Duncan explained that Smith was the pillar in their family, that since his imprisonment he has helped bring the family closer together, reforging ties long since frayed both by his crime and past trauma in the family.
Smith’s daughter, Carmen Blackburn, admitted she was angry at her father and distanced herself from him for a long time, but he never stopped trying to rebuild their relationship.
“As mad as I got and as far away as I wanted to stay ... he always asked how we were. He never ever gave up on me, never got mad,” Blackburn said, later adding, “over the years I’ve learned a lot from my dad, gained the ability to love somebody no matter what they’ve done ... I’ve also learned to take responsibility for my own mistakes.”
A private investigator and a psychologist talked about Smith’s improvements while in jail, from behavior and thought processes to education and cognitive abilities.
Montana attorney Ron Waterman discussed issues with the death penalty.
Flathead County Attorney Ed Corrigan came out swinging in making the state’s case for execution.
Corrigan argued that not only had the vast majority of the witnesses called and information shared by Smith’s counsel already come up in past proceedings, they were taken into account as mitigating circumstances by District Judge John Larson before he issued his 87-page ruling imposing the death penalty.
Corrigan also argued a different version of a point made by Waterman that the members of the board should not look to the date of the crime as an end but a beginning.
“It was a beginning of a continuing crime spree,” Corrigan said.
Smith, he said, killed the two men and took their car, then went to California and perpetrated an armed robbery before returning to Montana to try and get someone to help dispose of the bodies.
“The beginning [Smith] started to experience did not start until he was convicted, sentenced to death and put in jail,” Corrigan said.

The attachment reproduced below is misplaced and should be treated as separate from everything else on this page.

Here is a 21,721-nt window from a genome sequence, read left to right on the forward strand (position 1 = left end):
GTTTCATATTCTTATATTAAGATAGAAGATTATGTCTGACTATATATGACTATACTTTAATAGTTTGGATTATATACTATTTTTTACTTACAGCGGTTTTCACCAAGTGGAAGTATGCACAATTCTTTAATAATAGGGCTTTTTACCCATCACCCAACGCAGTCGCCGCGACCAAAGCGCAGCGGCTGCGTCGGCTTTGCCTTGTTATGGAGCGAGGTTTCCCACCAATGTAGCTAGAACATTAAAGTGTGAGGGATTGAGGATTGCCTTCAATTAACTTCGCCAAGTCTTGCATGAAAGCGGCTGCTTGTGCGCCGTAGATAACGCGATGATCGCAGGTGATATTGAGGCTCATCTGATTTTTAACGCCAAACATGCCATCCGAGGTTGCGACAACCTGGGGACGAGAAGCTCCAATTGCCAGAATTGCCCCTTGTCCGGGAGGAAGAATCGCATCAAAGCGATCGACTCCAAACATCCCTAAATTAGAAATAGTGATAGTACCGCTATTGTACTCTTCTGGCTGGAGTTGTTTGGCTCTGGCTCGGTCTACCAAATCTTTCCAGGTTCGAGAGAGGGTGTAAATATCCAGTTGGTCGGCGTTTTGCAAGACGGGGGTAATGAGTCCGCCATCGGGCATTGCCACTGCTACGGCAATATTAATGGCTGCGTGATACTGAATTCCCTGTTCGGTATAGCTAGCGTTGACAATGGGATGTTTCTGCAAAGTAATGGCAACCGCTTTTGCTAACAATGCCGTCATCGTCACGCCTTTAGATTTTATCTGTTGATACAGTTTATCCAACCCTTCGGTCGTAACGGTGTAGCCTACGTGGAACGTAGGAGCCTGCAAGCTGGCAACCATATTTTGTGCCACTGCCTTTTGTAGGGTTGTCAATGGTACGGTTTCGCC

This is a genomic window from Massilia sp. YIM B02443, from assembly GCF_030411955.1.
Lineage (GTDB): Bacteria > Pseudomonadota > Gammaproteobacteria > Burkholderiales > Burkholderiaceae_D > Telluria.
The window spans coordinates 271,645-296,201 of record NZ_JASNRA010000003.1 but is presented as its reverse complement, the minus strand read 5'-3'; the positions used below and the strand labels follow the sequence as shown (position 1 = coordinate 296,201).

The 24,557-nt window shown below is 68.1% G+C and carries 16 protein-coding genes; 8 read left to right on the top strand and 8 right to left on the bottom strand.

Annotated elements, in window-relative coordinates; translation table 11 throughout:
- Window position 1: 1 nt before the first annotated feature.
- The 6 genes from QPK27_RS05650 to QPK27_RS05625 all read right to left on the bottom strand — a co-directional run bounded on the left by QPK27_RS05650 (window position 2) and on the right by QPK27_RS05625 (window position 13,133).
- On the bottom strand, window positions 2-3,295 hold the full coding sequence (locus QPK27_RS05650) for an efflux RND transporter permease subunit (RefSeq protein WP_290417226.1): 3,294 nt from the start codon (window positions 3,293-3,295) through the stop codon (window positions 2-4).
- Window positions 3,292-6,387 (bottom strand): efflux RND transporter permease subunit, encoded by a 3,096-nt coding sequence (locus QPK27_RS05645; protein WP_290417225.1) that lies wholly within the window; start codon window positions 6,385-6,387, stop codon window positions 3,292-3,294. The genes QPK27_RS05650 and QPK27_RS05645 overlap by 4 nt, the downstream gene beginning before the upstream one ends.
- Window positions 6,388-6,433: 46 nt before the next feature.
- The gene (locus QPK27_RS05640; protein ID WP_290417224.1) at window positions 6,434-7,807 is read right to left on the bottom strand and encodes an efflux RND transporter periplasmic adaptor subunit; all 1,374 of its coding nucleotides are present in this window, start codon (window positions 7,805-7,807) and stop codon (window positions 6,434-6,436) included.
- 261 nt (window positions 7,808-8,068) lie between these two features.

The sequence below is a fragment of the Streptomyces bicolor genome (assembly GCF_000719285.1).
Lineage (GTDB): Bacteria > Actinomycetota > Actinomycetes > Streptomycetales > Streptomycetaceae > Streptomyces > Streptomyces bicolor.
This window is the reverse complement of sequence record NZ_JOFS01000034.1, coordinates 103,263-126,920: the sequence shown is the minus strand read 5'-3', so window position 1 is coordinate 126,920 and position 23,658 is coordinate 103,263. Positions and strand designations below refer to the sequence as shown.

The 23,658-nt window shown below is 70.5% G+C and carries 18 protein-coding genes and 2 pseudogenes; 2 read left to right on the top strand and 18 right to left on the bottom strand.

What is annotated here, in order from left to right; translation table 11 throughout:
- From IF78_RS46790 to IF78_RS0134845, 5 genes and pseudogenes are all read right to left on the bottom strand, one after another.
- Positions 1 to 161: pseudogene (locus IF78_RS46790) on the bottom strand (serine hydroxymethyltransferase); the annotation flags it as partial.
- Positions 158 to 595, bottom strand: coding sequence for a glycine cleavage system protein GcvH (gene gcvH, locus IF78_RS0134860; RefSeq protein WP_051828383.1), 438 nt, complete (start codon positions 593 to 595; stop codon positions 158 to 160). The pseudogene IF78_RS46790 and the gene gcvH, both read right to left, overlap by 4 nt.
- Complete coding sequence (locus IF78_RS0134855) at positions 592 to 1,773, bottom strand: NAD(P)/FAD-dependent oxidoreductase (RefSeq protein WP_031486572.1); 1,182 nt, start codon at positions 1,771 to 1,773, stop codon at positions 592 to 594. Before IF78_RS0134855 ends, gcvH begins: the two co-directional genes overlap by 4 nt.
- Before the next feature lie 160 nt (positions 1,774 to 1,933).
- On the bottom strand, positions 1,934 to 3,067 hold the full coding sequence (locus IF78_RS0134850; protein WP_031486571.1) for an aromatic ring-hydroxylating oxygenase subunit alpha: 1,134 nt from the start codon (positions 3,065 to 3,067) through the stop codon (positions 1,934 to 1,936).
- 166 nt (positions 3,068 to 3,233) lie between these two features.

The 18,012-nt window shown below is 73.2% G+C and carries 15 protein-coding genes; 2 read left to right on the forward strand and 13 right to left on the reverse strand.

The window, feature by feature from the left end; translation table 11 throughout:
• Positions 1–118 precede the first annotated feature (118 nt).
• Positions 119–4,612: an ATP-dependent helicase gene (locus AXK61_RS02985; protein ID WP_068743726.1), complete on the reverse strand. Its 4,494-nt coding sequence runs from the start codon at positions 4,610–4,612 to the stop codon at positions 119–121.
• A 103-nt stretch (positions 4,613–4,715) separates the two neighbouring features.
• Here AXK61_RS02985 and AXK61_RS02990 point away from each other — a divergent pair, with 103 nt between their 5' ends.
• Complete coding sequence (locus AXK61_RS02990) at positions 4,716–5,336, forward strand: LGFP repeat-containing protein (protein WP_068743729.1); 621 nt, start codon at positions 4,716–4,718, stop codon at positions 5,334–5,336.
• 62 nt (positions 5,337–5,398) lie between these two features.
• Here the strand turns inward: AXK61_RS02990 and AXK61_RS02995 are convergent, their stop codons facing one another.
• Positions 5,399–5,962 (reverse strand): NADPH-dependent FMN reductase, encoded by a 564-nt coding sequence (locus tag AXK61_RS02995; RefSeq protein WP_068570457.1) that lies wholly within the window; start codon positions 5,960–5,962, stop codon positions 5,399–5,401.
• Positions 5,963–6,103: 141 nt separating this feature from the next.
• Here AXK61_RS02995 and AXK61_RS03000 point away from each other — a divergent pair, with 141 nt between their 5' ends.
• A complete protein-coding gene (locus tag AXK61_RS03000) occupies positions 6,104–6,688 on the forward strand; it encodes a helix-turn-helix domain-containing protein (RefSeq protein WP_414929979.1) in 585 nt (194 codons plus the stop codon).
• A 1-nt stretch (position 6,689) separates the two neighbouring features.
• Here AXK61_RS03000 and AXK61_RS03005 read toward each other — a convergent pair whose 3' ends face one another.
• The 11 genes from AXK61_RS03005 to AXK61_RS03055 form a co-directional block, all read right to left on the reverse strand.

Prosecutors also argued Smith was the ringleader in the crimes, and noted he overpowered a Montana jail guard in a successful escape shortly before his trial.
“Today he could be called an international terrorist. He used the weapon to kill two Americans less than 24 hours after illegally entering the country,” former Flathead County Attorney Tom Esch said.
Others at the hearing told story after story of the heartache and sorrow they had faced through the roughly monthlong search for the two victims after the murder, and how it tarnished their families’ lives to this day.
Two went so far as to suggest the stress and emotional toll directly contributed to the deaths of several family members. One of those was Carol Ann Russette, Running Rabbit’s sister.
“After my brother was murdered, everything went downhill,” Russette said, her voice shaking as she spoke through tears. “I had a brother who died of drinking, my younger brother died last year of diabetes, my stepmother had Crohn’s disease, and my dad died of cancer, but all he wanted was justice.”
While in a hospital dying (not long after burying his own wife), Russette’s father told Corrigan to make sure Smith got the death penalty. It was a story Corrigan referred to in his closing remarks.
“He said, ‘Ed, I want you to pursue the death penalty because it is the right thing to do,’” Corrigan said.
The board has 30 days to make its recommendation on clemency to Gov. Brian Schweitzer.
The Associated Press contributed to this story.
Reporter Jesse Davis may be reached at 758-4441 or by email at firstname.lastname@example.org.
Thomas Runnig Rabbit IV confronts Ronald Smith Wednesday morning in Deer Lodge, Mont during Smith's clemency hearing. Smith killed Running Rabbit's father nearly 30 years ago in Flathead County.
Friends and family of Thomas Rabbit Jr. and Harvey Mad Man listen to testimony during the clemency hearing for Ronald Smith Wednesday morning in Powell County District court in Deer Lodge, Mont.. The family of two Blackfeet cousins killed by Ronald A. Smith argued the death sentence should be carried out.
Convicted murderer Ronald Smith becomes emotional during his clemency hearing in Powell County District Court on Wednesday in Deer Lodge.